The tuberculosis levy, a renewal of a levy that is already in place supporting Athens’ tuberculosis program has passed with 57.04% of residents voting in favor.
The tuberculosis program, offered by the City-County Health Department, identifies people who have been exposed to tuberculosis and provides testing to determine if the disease is active or dormant. If a person is infected with the disease and does not have insurance to pay for medication, the program provides treatment free of charge.
Now that the levy has passed, the city will continue to support that program.
“There actually used to be a specific tuberculosis clinic, and it is a specific portion of funding for the health department,” Sarah Grace, D-At Large, said. “It was a renewal levy, so it’s just to maintain the level of funding that we currently had.”
If the levy were to fail, it would have made it more difficult to administer the program and pay for antibiotics that treat active tuberculosis, James Gaskell, the Athens County health commissioner, said.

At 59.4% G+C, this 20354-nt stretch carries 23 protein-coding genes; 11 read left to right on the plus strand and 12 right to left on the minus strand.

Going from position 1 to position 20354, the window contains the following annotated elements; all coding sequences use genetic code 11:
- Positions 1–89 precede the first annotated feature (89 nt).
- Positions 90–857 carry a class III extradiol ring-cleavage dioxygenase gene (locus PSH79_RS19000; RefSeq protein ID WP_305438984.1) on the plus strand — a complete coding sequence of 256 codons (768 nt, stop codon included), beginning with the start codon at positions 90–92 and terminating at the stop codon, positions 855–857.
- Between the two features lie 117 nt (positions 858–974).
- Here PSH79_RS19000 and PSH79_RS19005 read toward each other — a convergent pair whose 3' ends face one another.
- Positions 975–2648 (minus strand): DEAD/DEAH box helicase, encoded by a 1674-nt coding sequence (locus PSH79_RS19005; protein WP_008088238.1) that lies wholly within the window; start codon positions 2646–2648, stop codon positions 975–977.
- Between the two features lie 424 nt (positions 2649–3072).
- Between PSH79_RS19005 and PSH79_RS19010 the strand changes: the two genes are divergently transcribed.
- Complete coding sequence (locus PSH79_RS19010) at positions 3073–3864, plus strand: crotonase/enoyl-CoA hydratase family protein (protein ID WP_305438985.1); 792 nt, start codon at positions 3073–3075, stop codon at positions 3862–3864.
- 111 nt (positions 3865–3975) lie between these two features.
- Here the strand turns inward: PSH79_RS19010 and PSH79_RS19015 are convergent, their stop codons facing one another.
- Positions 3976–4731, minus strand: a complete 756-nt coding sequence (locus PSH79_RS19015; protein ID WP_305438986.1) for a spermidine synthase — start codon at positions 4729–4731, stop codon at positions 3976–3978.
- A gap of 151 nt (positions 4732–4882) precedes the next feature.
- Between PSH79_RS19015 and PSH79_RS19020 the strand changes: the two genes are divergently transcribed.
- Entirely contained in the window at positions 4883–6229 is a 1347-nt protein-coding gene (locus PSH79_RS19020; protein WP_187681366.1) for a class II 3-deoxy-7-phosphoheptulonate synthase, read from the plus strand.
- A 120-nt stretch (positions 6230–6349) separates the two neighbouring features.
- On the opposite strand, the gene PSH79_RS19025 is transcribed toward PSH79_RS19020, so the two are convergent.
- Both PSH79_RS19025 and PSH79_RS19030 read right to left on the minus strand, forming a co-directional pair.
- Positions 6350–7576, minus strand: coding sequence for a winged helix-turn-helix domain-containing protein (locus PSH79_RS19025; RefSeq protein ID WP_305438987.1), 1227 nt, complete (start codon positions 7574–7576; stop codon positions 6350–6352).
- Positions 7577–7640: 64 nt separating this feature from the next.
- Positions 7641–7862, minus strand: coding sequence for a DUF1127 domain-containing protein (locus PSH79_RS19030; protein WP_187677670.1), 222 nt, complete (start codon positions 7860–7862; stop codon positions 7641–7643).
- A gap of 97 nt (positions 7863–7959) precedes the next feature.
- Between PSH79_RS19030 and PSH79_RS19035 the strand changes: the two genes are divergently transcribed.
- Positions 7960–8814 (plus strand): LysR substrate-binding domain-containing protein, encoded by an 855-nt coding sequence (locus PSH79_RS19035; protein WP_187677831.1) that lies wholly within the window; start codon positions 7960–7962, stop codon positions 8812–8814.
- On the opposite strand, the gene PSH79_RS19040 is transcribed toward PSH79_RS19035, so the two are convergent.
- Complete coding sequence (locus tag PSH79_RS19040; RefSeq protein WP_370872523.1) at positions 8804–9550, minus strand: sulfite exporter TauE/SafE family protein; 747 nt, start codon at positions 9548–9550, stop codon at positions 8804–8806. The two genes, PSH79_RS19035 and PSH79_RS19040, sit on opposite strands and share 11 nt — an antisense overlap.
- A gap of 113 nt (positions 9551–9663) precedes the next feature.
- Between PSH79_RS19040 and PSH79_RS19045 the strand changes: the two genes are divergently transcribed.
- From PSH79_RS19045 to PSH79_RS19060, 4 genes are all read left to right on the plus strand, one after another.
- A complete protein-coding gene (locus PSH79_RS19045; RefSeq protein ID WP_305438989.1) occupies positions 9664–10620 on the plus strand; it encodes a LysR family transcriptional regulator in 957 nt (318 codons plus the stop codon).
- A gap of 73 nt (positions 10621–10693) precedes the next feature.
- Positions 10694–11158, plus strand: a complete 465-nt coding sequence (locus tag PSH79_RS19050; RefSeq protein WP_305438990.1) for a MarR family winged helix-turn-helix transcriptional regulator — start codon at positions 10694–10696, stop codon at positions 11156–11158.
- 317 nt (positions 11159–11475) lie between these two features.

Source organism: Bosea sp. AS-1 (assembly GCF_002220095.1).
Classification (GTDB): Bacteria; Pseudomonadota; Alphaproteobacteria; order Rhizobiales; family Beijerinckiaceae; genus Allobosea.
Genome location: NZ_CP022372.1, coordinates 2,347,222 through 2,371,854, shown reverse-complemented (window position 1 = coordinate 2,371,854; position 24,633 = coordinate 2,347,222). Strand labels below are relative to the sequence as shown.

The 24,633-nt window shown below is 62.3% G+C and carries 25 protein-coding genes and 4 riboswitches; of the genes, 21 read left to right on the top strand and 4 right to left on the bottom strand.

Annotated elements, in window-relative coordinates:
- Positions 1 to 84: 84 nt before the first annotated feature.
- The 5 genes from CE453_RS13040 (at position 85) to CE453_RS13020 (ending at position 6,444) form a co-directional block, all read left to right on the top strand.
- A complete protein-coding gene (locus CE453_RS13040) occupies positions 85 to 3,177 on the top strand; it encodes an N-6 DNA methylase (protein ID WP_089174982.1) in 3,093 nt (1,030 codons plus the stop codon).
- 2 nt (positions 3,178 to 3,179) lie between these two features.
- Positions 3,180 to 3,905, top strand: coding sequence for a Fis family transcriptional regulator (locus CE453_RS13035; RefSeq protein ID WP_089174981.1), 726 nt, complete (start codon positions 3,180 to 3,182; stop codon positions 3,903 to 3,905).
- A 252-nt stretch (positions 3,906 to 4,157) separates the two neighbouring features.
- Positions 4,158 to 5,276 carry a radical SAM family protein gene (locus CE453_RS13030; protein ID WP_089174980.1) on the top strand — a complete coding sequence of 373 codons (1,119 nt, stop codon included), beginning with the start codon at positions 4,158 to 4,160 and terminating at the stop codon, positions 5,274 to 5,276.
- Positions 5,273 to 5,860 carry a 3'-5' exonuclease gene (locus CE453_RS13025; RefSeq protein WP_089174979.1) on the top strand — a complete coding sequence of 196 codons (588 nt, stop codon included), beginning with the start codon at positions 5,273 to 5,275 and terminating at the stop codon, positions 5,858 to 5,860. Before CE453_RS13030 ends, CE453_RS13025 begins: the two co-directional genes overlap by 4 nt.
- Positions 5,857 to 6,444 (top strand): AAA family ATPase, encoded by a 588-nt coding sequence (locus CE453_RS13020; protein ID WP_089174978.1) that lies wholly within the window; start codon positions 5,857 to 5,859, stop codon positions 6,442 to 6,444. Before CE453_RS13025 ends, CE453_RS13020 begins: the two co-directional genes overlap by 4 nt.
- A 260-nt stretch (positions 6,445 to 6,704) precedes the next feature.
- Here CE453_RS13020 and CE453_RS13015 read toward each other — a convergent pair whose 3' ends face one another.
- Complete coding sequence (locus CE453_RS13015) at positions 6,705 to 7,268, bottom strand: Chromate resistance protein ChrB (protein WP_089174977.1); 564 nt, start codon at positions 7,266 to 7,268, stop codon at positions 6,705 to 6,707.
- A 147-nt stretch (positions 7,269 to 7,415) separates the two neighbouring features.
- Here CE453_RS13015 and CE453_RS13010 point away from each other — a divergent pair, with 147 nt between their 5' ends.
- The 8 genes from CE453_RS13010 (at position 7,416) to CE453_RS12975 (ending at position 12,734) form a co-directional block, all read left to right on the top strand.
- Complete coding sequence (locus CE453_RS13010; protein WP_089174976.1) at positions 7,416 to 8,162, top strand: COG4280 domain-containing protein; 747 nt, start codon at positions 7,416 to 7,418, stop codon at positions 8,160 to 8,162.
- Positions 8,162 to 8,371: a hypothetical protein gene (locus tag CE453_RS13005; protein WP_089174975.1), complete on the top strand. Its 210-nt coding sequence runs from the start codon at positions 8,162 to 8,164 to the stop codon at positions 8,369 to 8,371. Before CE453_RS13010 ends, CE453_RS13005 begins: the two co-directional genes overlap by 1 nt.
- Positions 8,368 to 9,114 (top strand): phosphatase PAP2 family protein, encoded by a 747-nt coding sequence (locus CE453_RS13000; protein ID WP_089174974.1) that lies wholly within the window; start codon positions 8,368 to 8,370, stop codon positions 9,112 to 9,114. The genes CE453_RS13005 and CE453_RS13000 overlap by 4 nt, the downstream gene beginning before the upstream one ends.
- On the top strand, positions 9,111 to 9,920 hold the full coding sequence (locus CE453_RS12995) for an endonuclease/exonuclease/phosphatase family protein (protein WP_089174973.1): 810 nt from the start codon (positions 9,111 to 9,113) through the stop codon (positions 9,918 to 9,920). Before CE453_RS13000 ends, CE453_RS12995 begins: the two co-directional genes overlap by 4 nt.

“This is a very important levy and a very strong program,'' Gaskell said. “We are lucky to be one of the few counties that have that program.”
Eva Holtkamp, president of the College Democrats of Ohio, thinks that the levy was important for Athens because it's such a rural area.
“It’s important to provide people in rural areas with those resources because it’s harder to get to hospitals in rural areas,” Holtkamp said. “Those general resources are really important for people in rural Appalachia.”
Newly elected councilwoman Beth Clodfelter, D-At Large, thinks that the several levies that passed will result in a stronger community as a whole.
“I think it’s really wonderful that the people of Athens supported these important levy renewals,” Clodfelter said. “There were so many good causes being considered, and I think we're going to have a healthier, stronger and fairer community as a result of these levies being passed.”